Konichiwa, Bitches

This weekend, Robyn is the musical guest on Saturday Night Live, Saturday FREAKING Night Live. At Rockefeller Center. On national TV. As part of one of the most famous shows in American history. In terms of excitement level, for me, this pretty much equates finding a $20 bill on the ground with no one else around and then discovering that a Champion replica Bryant “Big Country” Reeves Grizzlies jersey is available for $20 on EBay, so yeah, VERY high excitement levels.

Incomplete but hopefully sufficient explanation of Robyn in one (long) paragraph for the uninformed, courtesy of my mind and Wikipedia/Pitchfork for some ‘tails and fact-checking: Robyn is Swedish. She rose to prominence in the U.S. in 1997, with the album Robyn Is Here and single “Show Me Love,” around the same time as mainstream young pop sensations Britney Spears, Christina Aguilera and Jessica Simpson. Like Aguilera, she was a blonde bombshell. Good-looking, made catchy music, powerful voice. But Robyn didn’t like what she had become, or rather, what the label had forced her to become. She was…like them, like Britney and Christina, all bangs* and no substance. They wanted her to stick to the money-making formula, not experiment, like she did with the song “Who’s That Girl.” It was pop, only a little different. It was electro-pop. With the label not buying the sound, she decided to release her own music on Konichiwa Records, her first new album being 2005’s Robyn. It blew up in Europe, won some awards, and led to the release of 2010’s Body Talk.

*Did they have bangs? Probably not, but that line sounds pretty cool so I’m leaving it in.

And boom. Robyn had become one of the best independent artists on the globe, particularly well-known in Europe. She is a critical darling, getting rave reviews from Pitchfork and even Rolling Stone. Slant and The Guardian named last year’s “Dancing On My Own” the song of 2010. More than that, she has revolutionized pop music.

Electro-pop is no longer cutting edge or all that different. Though many in America have never heard of Robyn (especially before this summer when she opened for Katy Perry and gained significantly more notice), many pop artists have stolen her style. Lady GaGa has done it successfully. Christina Aguilera and Miley Cyrus have nearly ruined their careers trying to. Bubble gum songs that you have probably forgotten, like “G6,” and Dev’s “Dancing In the Dark,” Anything that sounds robotic and electronic, sounds like Robyn, usually a JV distortion of Robyn.

Though her sound originally separated her from the rest, the message did, too, and still does. Pop is often shallow, forgetful. It kind of has to be. Vapidity breeds sing-along-ability. Robyn’s songs never lack deep, personal feelings, usually her pain. But it’s always a confident longing.

She believed in her own sound, risked money and a career and she succeeded. That’s something to admire.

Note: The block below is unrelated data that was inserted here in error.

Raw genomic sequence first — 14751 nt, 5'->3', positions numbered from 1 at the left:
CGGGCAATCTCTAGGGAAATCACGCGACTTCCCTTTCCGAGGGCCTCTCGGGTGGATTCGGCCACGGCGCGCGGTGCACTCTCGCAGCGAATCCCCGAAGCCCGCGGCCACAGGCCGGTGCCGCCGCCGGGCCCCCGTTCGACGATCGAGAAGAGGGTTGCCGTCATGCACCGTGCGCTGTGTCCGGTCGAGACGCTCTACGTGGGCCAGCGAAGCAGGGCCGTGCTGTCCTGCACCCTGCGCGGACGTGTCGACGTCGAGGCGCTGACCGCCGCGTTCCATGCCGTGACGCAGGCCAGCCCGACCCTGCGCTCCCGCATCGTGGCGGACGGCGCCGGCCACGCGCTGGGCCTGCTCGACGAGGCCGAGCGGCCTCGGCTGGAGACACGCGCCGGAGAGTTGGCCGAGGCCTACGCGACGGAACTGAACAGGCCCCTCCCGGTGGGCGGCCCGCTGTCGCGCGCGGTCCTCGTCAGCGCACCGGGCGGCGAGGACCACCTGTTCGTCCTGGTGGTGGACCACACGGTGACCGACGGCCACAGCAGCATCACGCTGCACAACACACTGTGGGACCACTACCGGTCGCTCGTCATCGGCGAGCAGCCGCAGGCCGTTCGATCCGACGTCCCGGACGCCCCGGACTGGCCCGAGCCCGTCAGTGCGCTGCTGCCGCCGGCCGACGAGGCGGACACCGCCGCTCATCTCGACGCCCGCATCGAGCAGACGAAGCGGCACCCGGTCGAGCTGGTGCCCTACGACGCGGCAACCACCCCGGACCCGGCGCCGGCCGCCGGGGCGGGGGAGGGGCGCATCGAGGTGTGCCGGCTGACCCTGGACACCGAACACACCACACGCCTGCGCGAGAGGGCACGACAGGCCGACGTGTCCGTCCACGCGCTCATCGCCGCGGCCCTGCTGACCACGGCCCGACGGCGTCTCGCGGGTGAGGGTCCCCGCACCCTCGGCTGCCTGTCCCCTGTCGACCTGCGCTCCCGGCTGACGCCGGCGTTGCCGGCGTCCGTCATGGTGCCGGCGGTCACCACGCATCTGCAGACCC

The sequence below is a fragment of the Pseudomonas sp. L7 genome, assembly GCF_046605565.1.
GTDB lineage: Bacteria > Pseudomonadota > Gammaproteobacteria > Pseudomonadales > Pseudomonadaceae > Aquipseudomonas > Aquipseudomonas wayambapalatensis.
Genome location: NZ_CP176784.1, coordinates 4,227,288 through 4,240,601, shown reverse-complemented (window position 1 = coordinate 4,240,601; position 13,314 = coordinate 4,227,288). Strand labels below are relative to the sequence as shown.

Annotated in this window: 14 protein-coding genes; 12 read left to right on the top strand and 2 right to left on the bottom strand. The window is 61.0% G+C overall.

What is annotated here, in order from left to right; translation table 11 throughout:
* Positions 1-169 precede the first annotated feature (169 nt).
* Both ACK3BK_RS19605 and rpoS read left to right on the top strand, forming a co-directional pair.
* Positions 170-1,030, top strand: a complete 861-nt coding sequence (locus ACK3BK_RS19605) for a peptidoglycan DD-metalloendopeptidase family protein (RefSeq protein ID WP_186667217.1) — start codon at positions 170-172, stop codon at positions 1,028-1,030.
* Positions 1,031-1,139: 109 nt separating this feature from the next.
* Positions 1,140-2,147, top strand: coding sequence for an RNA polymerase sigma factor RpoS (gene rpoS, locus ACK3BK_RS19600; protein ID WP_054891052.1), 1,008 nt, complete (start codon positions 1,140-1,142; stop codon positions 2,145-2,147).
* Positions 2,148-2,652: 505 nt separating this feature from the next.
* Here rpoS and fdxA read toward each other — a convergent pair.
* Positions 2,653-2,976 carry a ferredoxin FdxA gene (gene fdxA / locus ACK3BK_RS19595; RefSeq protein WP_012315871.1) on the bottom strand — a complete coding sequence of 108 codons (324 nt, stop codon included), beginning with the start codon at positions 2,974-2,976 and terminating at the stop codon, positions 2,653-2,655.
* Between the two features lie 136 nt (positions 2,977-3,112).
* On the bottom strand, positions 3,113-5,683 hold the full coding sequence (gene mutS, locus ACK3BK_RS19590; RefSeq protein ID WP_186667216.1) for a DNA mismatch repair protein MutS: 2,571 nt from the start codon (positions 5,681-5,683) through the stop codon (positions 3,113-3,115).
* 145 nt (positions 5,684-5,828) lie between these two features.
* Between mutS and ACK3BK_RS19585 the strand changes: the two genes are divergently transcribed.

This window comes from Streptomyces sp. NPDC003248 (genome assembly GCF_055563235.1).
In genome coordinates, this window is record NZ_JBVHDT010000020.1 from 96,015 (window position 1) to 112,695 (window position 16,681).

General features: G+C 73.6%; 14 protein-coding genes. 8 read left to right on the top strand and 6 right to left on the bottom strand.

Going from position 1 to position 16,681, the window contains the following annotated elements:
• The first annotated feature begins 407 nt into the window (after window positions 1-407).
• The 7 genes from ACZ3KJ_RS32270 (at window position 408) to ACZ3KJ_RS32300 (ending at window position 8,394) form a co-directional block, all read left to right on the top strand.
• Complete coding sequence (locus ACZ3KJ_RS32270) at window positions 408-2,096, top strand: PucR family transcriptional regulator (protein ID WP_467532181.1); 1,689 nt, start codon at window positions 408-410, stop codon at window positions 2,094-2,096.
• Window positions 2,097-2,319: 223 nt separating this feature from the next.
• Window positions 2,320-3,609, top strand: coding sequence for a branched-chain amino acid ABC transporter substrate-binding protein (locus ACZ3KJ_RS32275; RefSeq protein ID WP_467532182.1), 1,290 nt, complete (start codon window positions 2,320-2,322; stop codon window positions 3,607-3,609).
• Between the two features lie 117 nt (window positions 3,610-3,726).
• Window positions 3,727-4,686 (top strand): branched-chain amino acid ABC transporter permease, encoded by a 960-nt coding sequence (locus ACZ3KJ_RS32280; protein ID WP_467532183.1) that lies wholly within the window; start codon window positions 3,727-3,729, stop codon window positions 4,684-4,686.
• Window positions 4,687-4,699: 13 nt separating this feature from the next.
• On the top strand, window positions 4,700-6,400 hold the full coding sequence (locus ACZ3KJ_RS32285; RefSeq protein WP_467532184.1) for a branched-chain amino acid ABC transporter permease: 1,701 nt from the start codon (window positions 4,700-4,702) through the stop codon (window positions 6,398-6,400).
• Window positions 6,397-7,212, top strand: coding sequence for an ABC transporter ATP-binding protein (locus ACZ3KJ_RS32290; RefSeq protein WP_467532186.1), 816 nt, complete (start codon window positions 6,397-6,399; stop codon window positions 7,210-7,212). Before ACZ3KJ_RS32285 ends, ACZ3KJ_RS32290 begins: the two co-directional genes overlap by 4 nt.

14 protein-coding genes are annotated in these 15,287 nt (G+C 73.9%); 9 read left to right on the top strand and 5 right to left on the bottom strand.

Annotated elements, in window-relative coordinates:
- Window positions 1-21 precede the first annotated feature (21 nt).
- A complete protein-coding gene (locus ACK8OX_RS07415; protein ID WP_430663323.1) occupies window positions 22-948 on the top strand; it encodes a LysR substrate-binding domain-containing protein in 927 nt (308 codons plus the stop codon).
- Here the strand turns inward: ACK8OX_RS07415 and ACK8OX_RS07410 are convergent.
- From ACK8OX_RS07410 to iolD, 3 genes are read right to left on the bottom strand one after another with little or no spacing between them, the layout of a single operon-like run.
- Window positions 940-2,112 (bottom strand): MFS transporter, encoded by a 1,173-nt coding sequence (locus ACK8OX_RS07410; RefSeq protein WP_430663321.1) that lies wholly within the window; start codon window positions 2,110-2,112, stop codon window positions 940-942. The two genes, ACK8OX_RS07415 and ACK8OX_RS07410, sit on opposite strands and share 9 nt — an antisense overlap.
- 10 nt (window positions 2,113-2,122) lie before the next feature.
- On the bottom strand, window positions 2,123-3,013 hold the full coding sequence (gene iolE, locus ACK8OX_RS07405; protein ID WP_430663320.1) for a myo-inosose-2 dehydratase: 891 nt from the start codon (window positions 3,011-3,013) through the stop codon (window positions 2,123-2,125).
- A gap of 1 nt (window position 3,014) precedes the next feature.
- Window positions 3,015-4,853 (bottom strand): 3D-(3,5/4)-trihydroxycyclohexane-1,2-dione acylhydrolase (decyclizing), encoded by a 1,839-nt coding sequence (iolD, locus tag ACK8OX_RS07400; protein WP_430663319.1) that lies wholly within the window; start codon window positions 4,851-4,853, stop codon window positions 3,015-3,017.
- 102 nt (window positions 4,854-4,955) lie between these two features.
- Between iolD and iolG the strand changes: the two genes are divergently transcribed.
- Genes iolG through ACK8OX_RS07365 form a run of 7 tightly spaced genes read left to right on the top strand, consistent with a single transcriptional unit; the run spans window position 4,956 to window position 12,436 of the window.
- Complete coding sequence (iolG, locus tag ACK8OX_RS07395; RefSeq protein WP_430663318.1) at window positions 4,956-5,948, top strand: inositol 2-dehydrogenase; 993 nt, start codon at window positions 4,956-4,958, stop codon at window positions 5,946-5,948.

I like Robyn for another reason. In the summer of 2008, I first heard her. My brother, Mike Dent, was traveling in Asia and I used his car for about three or four weeks. He left me the keys and the self-titled Robyn album.

Before Robyn, I really didn’t branch out into the new, underground music. I listened to hip-hop, the same artists I had been listening to for several years. I listened to the radio and nodded my head and sung along in the car to whatever vanilla jam of the moment was being played.

I’m still not a music snob. I’m still about six months to a year behind any burgeoning sound and find out about most music upon recommendation from others. But it’s progress. Robyn made me want to discover off-beat artists I otherwise would never have tried to seek out.

And now, she’s getting to the point of where she isn’t one of those off-beat artists. She’s going mainstream, even in America. This Saturday could be the tipping point.

Far too often, especially for music fans, we bemoan and even begrudge the mainstream popularity of artists. People who heard of Arcade Fire years ago are pissed they won a Grammy. People who listened to Kings Of Leon during the Aha Shake Heartbreak times say “Use Somebody” is a terrible song.

This is the first time I’ve been confronted with such looming popularity. An artist I listened to early on could be getting big, probably not big enough to be played on Top 40 music stations but still, she isn’t obscure. And I welcome it. I hope we see Robyn at the American Grammy’s some day or headlining a major American tour. Maybe this can be a good start.

As I mentioned to one of my Robyn-listening friends last night, Robyn is on SATURDAY NIGHT LIVE. He said he couldn’t wait either.

Advertisements
Tagged , , , , , , , , , , ,

2 thoughts on “Konichiwa, Bitches

  1. […] also U2 (Ireland), and the Cranberries (more Ireland), and Brew House favorite Robyn (Sweden) if you want to go the pop road. But here’s one suggestion, especially when Ireland […]

  2. Dicaprio says:

    Your the first music blog I check almost every day. I didn’t know there was a new Acid House Kings video out till I saw the above. So I hope you magane to sort things out outside of the music and thank you again for the great blog you do. Cheers Paul

Leave a Reply

Fill in your details below or click an icon to log in:

WordPress.com Logo

You are commenting using your WordPress.com account. Log Out / Change )

Twitter picture

You are commenting using your Twitter account. Log Out / Change )

Facebook photo

You are commenting using your Facebook account. Log Out / Change )

Google+ photo

You are commenting using your Google+ account. Log Out / Change )

Connecting to %s

%d bloggers like this: